Gay rights activists gathered Sunday at city hall to tell the city, though same sex benefits were not approved, the issue is not going away.
The controversy came to a head about a week ago, when the Colorado Springs City Council voted to stop offering medical benefits to the same sex partners of city employees. On April 22, City Council voted 8-1 to stop offering the benefits.
But, the debate between the two sides continues. City councilman and Vice Mayor, Richard Skorman is leading the fight for the rights of same sex partners to receive the benefits.
The group gathered at city hall says, they will continue to make their voices heard, until the benefits are restored. Some say the issue is not one of gay or strait, but simply one of basic human rights. They add, being gay doesn't make a person special, and they're not asking for special rights, just equal ones.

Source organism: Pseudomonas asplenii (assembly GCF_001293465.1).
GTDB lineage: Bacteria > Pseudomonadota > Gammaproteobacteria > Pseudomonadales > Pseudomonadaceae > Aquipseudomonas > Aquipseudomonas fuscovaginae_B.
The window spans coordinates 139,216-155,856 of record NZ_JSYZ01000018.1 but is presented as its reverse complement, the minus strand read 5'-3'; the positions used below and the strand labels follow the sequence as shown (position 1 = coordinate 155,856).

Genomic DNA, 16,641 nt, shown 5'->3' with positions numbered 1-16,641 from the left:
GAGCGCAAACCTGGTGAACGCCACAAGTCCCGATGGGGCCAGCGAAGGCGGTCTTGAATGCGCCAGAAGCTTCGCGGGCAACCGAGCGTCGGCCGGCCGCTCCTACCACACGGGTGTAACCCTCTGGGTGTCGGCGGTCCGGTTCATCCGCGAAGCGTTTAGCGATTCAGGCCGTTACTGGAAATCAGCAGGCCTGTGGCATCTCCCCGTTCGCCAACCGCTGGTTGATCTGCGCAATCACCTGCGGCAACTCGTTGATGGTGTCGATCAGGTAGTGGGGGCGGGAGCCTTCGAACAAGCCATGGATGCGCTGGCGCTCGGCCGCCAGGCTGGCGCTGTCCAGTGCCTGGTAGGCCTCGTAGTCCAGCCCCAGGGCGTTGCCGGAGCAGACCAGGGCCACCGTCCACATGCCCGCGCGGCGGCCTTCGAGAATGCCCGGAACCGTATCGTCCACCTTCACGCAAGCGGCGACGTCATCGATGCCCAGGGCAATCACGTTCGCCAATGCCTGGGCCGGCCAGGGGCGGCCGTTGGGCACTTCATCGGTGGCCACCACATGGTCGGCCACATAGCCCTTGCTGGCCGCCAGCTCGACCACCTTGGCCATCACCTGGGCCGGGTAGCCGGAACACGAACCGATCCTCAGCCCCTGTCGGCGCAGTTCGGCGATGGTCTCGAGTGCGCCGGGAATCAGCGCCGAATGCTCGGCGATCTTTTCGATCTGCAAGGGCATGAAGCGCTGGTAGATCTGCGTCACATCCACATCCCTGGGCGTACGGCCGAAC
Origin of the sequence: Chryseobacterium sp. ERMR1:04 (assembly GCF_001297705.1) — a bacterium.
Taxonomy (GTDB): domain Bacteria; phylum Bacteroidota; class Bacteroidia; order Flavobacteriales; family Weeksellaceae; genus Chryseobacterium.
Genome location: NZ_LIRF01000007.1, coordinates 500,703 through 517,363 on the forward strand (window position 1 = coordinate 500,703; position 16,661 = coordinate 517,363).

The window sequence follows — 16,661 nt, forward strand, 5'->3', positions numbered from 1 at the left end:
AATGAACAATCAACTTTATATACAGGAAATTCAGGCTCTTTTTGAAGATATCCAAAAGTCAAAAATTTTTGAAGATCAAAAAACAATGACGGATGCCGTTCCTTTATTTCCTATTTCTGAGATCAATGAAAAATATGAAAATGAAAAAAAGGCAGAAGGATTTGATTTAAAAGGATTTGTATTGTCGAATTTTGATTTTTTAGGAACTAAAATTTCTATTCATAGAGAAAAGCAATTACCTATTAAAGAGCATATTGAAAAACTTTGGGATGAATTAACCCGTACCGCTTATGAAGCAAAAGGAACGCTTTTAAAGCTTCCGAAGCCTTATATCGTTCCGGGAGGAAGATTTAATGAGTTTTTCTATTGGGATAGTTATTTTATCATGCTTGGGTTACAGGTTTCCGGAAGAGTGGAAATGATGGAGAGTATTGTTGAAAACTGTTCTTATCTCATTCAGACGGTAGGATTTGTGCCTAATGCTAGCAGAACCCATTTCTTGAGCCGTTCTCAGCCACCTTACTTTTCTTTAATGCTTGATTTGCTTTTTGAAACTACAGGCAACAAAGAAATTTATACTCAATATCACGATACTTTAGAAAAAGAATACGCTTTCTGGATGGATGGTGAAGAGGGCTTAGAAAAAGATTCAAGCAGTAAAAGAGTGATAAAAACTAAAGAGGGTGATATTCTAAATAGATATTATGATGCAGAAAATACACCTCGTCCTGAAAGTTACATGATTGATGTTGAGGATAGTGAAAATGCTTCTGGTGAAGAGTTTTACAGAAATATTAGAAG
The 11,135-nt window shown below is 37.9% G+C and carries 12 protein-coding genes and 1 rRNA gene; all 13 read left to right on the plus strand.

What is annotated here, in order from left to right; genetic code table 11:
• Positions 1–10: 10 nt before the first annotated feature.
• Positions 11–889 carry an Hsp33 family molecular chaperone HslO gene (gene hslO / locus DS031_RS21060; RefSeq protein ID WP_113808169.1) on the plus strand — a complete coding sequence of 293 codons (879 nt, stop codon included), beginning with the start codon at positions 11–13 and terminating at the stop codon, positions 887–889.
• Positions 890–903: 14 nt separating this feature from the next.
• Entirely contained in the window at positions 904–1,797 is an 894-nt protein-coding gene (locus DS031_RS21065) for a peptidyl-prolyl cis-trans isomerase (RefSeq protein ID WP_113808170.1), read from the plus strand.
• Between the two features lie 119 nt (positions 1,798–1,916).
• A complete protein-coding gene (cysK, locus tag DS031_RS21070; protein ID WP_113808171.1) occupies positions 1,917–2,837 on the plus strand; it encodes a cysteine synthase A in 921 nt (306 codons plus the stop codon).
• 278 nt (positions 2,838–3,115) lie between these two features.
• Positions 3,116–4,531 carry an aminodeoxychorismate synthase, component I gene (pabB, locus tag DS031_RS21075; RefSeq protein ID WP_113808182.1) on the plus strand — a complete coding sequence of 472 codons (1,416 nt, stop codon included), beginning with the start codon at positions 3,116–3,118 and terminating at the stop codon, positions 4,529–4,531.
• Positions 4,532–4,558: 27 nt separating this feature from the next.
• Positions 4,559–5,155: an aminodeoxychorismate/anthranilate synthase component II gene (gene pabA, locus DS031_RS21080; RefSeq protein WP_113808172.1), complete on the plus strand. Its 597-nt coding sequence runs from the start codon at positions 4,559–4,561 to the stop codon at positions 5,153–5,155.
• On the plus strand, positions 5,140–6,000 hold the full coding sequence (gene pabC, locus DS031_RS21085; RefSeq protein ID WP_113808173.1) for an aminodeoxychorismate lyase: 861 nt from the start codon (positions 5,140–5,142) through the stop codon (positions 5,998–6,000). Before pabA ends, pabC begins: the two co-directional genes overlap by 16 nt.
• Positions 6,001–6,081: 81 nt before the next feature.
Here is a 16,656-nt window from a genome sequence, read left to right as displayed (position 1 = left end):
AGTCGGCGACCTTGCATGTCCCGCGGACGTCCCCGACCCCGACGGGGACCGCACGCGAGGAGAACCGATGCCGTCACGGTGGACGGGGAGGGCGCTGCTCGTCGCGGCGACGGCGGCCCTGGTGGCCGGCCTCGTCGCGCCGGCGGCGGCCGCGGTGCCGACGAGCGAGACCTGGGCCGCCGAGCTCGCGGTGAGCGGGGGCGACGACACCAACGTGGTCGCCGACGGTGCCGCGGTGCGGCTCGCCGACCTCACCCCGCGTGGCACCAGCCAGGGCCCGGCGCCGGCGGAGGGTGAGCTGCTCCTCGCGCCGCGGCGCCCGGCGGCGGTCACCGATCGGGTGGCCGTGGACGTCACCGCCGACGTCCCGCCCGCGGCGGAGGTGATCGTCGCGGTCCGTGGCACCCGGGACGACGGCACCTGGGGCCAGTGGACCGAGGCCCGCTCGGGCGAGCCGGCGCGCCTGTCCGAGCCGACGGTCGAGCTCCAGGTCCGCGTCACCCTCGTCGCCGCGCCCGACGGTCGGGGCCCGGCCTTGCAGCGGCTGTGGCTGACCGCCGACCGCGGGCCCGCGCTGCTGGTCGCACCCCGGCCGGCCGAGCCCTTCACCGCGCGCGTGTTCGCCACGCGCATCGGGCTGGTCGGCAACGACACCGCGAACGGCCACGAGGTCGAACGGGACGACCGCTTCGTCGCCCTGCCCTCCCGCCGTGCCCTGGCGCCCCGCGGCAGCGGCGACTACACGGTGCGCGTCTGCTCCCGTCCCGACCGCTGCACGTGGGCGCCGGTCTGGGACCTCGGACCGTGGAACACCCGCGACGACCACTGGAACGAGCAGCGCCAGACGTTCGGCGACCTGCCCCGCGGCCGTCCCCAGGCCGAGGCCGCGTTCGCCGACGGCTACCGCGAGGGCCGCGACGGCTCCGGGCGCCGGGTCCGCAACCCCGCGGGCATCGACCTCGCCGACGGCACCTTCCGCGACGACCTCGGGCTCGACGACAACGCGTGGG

Councilman Skorman says he hopes both sides will sit down and look for alternatives.
But, on the other hand, many people, including Mayor Lionel Rivera remain opposed to the benefits. He says, for him, it is a matter of principle, and he will not change his mind.
Some believe the decision to revoke the same sex benefits will have a negative economic impact on Colorado Springs. They liken the decision to Amendment 2, which was passed in the early 1990's. That law prohibited laws from protecting gays from discrimination. It was later ruled unconstitutional.
Rocky Scott, of the Economic Development Council says people looking to invest in small businesses may be turned off by the decision to revoke same sex benefits.
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